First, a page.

Self-help gurus talk as though personality change can occur as predictably as the story arc of a Hollywood hero. Psychologists fall into this trap as well. Research on student's views about intelligence implies that if we want to change ourselves, all we have to do is change our beliefs about what is possible. Similarly our culture through the media, the self-help industry and some psychologists promotes the idea that change is an easy, everyday process, if only we could really want it. In fact our culture has become obsessed with technologies of the self, our ability to easily reinvent ourselves, to become, as it where, new people.
This breezy talk about personality change is far-fetched because for most of us change only comes after prolonged effort. But to illustrate how our culture represents personality change, take two examples of movie heroes, one who was miraculously steadfast and one who was miraculously transformed. As you're reading, think firstly about which best represents the way our culture views personality and secondly about which best represents your view of your own personality.
The modern obsession with the possibility of redeeming psychological transformation can be clearly seen in Schindler's List. Oskar Schindler - the hero as he becomes - starts out as a greedy man obsessed with profit and his own personal gain, making money using cheap Jewish labour to supply the Nazi regime. By the end of the film Schindler has undergone a miraculous transformation into a man risking his life and livelihood to smuggle Jews to freedom.
This film, which is difficult to watch, inspirational and incredibly moving all at the same time, is also totally unbelievable. And my incredulity is in no way tempered by the fact this film is based on a true story. They say fact is stranger than fiction, and they are right.
What this film does represent is a kind of movie archetype of heroic transformation. An unlikely protagonist comes face to face with a situation which demands some kind of change. He then becomes a hero by virtue of the change he undergoes.
The opposite message about human nature comes from a fantasy movie. Watch Lord of the Rings and find characters whose personalities are set in stone. Aragorn, greatest in its array of heroes, is a man who tries to avoid his appointed task but cannot. Boromir, meanwhile, is also a hero, but one with a fatal character flaw, one which he cannot avoid no matter how hard he tries.
Those who are flawed, like Boromir, are flawed right from the start, while those who are heroes, like Aragorn, battle on through to the bitter end. In Lord of the Rings it is personalities that remain largely unchanged, only the situations they encounter change. Aragorn cannot avoid his destiny, however much he tries. He was born to be King and he shall be King. Boromir, however, is doomed to betray his friends right from the start.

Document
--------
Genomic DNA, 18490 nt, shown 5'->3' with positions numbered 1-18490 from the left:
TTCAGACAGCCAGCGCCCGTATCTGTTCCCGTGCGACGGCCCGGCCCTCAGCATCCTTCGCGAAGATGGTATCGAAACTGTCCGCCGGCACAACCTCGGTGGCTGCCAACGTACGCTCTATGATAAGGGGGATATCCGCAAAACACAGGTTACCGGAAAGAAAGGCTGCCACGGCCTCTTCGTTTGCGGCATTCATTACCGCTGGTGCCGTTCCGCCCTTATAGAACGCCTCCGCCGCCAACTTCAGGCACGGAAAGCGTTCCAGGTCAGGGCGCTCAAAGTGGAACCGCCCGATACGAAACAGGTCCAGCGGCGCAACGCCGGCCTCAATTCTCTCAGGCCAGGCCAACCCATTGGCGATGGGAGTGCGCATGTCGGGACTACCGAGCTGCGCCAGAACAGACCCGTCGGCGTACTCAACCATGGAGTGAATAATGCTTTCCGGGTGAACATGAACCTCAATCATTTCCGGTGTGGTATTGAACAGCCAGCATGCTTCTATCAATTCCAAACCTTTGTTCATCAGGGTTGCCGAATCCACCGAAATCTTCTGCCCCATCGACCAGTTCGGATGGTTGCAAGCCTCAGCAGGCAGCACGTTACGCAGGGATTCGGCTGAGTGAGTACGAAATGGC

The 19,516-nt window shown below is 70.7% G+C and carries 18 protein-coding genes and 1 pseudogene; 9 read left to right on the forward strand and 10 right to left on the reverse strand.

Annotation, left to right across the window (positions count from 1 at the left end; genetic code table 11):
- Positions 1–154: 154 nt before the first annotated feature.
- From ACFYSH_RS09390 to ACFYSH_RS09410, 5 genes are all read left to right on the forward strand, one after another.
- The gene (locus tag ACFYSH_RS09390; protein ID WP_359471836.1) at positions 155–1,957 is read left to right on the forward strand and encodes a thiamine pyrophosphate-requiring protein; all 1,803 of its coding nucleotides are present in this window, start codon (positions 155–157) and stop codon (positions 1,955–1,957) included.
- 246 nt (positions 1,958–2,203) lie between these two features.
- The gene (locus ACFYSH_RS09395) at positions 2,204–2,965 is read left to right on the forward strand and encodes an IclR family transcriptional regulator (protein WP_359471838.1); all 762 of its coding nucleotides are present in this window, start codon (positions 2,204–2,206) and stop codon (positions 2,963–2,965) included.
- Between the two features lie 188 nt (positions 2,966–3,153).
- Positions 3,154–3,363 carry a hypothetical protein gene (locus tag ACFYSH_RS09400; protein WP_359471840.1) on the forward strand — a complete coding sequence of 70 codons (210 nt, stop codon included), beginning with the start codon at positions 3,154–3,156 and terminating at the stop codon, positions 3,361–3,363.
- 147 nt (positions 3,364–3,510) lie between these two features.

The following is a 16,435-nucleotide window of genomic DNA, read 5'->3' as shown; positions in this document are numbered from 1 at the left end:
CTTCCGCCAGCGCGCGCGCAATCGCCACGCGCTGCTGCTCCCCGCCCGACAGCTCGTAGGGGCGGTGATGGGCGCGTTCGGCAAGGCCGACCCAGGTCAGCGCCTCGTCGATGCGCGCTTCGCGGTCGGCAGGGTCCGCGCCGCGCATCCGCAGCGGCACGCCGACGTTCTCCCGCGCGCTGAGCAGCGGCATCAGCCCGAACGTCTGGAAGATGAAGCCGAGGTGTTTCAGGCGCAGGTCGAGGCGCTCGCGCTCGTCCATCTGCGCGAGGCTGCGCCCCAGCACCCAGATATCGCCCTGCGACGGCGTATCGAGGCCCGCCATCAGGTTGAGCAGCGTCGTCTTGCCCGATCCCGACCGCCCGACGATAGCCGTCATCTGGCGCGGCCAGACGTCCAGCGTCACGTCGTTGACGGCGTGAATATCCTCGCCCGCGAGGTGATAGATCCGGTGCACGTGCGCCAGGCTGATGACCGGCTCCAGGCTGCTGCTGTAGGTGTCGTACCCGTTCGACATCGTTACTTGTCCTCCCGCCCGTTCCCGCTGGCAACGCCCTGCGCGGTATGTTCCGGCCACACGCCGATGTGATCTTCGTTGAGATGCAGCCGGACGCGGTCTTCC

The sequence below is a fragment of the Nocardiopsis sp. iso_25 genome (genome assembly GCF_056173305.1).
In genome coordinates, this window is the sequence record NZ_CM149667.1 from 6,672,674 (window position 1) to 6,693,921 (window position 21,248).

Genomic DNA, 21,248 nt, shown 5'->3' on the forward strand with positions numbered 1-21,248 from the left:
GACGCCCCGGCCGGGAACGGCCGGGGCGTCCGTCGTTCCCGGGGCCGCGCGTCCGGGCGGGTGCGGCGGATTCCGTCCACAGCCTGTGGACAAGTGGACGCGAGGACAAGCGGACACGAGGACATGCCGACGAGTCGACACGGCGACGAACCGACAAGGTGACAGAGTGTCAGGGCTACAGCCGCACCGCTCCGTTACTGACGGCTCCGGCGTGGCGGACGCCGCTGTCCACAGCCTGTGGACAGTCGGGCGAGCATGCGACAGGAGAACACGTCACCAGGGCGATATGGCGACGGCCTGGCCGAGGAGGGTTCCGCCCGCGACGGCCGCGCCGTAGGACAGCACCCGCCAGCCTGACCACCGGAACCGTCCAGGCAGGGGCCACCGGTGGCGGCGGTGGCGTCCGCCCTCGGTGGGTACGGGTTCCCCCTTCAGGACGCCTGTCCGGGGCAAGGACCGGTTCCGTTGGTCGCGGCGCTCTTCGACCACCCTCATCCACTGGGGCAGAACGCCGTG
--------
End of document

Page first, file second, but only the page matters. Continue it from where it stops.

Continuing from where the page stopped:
Back to reality
Part of the problem with using extreme situations such as those from movies is that they are difficult to translate into real life. Most of us have not faced, and probably never will face, the moral dilemma of Oskar Schindler. Neither will any of us save Middle Earth from hordes of orcs. In reality life is much more mundane. But just because most of us will never face the extreme situations portrayed in these movies, it doesn't mean watching them won't affect the way we think about ourselves.
Watch enough Hollywood films and you'll start to believe life is all about reaching crises, a brief period of confusion followed by triumphant discovery of new patterns of behaviour. Are human beings really capable of these kinds of transformation in short periods of time? A failure to change is frequently seen as depressing or limiting. To be considered 'life affirming' and uplifting movies and TV shows need to show people continually reinventing themselves. We worship the 'new', and that includes our new personalities as well.
Psychological research tells us that people's personalities are actually relatively stable over their lifetimes. What changes as we age is probably not the larger, more obvious aspects of our personality, but the little things we do. The types of things that would normally sneak under the radar of psychology studies. Our experience broadens, or narrows, our lives are struck by dizzying triumph and cavernous misfortune, and we march on, most of us, making tiny changes as we go.
As any management consultant will tell you, people are remarkably resilient to change and ultimately this inflexibility is necessary for our survival. As an evolutionary psychologist would say, it's adaptive behaviour. If we were too easily influenced to change our beliefs, our attitudes, our whole direction in life, we would never achieve anything. What our culture worship as its greatest achievements in the arts, sciences and politics, were mostly achieved by people who were remarkably stubborn in sticking to their vision.
So while Schindler's List best represents the culturally promoted view of personality as capable of transformation, Lord of the Rings better represents reality. Which is ironic considering it is a fantasy movie.
Perhaps the only way we can deal with the truth about ourselves is to hide it amongst elves, dwarves and hobbits.
Making Habits, Breaking Habits
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